There are five common situations when there is a tolling of the statute of limitations in a California personal injury case. These are when the plaintiff is:
Note too, that in reaction to COVID-19, California’s Judicial Council adopted and recently amended emergency rule 9. The rule essentially tolls the statutes of limitations on all civil causes of action (which include personal injury actions).
A “statute of limitations” is a legal term meaning the period of time a person has to bring a lawsuit. If a party brings a claim after the limitations period expires, then the claim will likely be dismissed, per California Code of Civil Procedure Section 335.1.
“Tolling” provisions work to stop or temporarily suspend the statute of limitations period. When the tolling period comes to an end, the clock starts ticking again.
California law states that the statute of limitations for most personal injury claims is two years from the date of the injury. The two-year period starts to run when the plaintiff knows, or reasonably should know, of the injury.
What is a statute of limitations?
A California statute of limitations is a deadline by which a lawsuit or civil cause of action must be filed. State law says that once the limitations period has run, or expired, a plaintiff can no longer sue for compensatory damages.1
The general statute of limitations in a California personal injury case is two years from the date of the injury.2
This two-year period applies to such injury cases that involve:
Note that medical malpractice cases are an exception to the general two-year statute of limitations rule. In general, the statute of limitations for these cases is three years from the date of injury.3 In contrast, note that the statute of limitations for actions involving a written contract varies from one to four years.4
When is the statute of limitations tolled?
Sometimes the statute of limitations is suspended or does not begin running for a certain period of time. This is known as “tolling.”
A limitations time period may be tolled when the defendant is:
- a minor, or under the age of 18,
- out of the state,
- in prison,
- legally insane 5
Once the condition leading to tolling has ended, then the tolling period ends as well, and the statute of limitations begins to run or resumes.
Consider, for example, a case where a parent dies in a work-related accident and is survived by a 15-year-old daughter. The daughter wishes to file a wrongful death claim under California Code of Civ. Procedure 377.60 CCP.
Here, since the daughter is a minor, the statute of limitations is tolled, or stopped, until she turns 18 years of age. Once she turns 18, then the limitations period begins, and she must file a claim before turning 20 years of age.
Cases involving tolling can be quite complicated. It is highly recommended that people get legal advice from personal injury law firms to determine whether they can still sue. An experienced injury attorney will be able to inform when a party must file a claim.
What is emergency rule 9?
Emergency rule 9 refers to a collection of court rules recently adopted in California that work to toll certain cases due to the COVID-19 pandemic.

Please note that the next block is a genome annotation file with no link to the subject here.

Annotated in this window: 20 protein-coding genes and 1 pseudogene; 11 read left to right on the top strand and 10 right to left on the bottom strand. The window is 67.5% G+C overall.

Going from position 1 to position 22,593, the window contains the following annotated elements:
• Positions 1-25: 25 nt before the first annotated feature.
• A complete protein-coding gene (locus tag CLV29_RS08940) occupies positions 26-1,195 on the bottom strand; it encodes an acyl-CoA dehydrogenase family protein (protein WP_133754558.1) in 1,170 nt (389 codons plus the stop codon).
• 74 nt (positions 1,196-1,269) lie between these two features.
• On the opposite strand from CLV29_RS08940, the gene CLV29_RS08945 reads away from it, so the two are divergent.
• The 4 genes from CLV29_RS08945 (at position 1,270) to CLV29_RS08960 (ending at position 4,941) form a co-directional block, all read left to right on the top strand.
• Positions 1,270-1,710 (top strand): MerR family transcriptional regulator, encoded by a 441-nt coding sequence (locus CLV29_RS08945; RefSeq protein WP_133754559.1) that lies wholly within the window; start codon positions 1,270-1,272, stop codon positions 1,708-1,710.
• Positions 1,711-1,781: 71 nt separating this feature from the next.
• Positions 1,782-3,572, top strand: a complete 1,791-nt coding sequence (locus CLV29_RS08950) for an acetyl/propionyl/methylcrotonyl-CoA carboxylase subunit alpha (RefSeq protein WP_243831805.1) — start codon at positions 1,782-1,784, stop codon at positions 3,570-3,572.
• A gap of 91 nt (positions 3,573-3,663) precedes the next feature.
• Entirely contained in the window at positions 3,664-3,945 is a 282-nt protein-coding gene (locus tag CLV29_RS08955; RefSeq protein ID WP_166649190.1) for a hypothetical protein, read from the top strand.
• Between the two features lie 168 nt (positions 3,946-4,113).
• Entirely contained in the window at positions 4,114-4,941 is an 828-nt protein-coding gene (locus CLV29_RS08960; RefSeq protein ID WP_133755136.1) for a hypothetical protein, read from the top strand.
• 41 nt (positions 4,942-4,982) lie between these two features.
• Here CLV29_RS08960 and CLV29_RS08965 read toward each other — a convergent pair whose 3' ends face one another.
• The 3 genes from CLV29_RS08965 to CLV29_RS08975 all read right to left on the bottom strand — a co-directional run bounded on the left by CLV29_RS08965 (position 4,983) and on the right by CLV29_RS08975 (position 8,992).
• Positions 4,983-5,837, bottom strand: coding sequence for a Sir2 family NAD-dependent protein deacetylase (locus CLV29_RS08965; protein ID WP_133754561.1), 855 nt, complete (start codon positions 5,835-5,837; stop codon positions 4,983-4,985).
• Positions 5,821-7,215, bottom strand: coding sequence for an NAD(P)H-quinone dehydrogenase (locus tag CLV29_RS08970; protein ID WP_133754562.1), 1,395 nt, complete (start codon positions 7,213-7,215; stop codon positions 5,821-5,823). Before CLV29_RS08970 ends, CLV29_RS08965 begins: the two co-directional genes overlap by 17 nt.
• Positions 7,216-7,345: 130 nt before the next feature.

On April 6, 2020, the California State Judicial Council adopted emergency rule 9 to suspend statutes of limitation on all civil cases in California court until 90 days after the Governor lifted the state of emergency related to coronavirus.
In May of 2020, the Judicial Council of California amended rule 9 so that it was no longer tied to the state of emergency declaration.
The amended rule will restart statutes of limitations on set dates, and will:
- suspend all statutes of limitations for civil causes of action (typically filed in Superior Court) from April 6 to October 1, 2020, provided that they exceed 180 days, or
- suspend all statutes of limitations, for civil causes of action from April 6 to August 3, 2020, provided that they involve a time period of 180 days or less.
Note that emergency rule 9 is broad in scope, especially after the Judicial Council amends it. It applies to all civil causes of action, even those brought under the California Environmental Quality Act (CEQA).
What is the discovery rule?
The discovery rule provides for a type of equitable tolling.
The rule applies when either:
- the plaintiff did not know of facts that would have caused a reasonable person to suspect that he or she had suffered harm that was caused by someone’s wrongful conduct, or
- a reasonable and good faith investigation would not have disclosed that a harmful product or situation contributed to the plaintiff’s harm.6
When the rule applies, it works to delay the statute of limitations, and a plaintiff can file a claim as late as one year after the injury was (or should have been) discovered.
Why is there a statute of limitations?
Statutes of limitations exist out of a sense of fundamental fairness. Memories fade, evidence is inadvertently destroyed, and witnesses move away. If there were no limits to bringing an action, it is quite possible that a claimant could win a lawsuit with truly little legitimate support.
Similarly, a limitations period both:
- encourages plaintiffs to diligently pursue their claims, and
- protects people from having to defend “stale” claims.7
Disclaimer: Past results do not guarantee future results.
- California Code of Civil Procedure 335.1 CCP.
- See same.
- California Code of Civil Procedure 340.5 CCP.
- See, e.g., California Code of Civil Procedure 337 CCP.
- See, e.g., In Weinstock v. Eissler (CA Court of Appeals, First District, Division 1, 1964) 224 Cal.App.2d 212.
- California Civil Jury Instructions (CACI) 45.
- See, e.g., Jolly v. Eli Lilly (California Supreme Court, 1988) 44 Cal.3d 1103.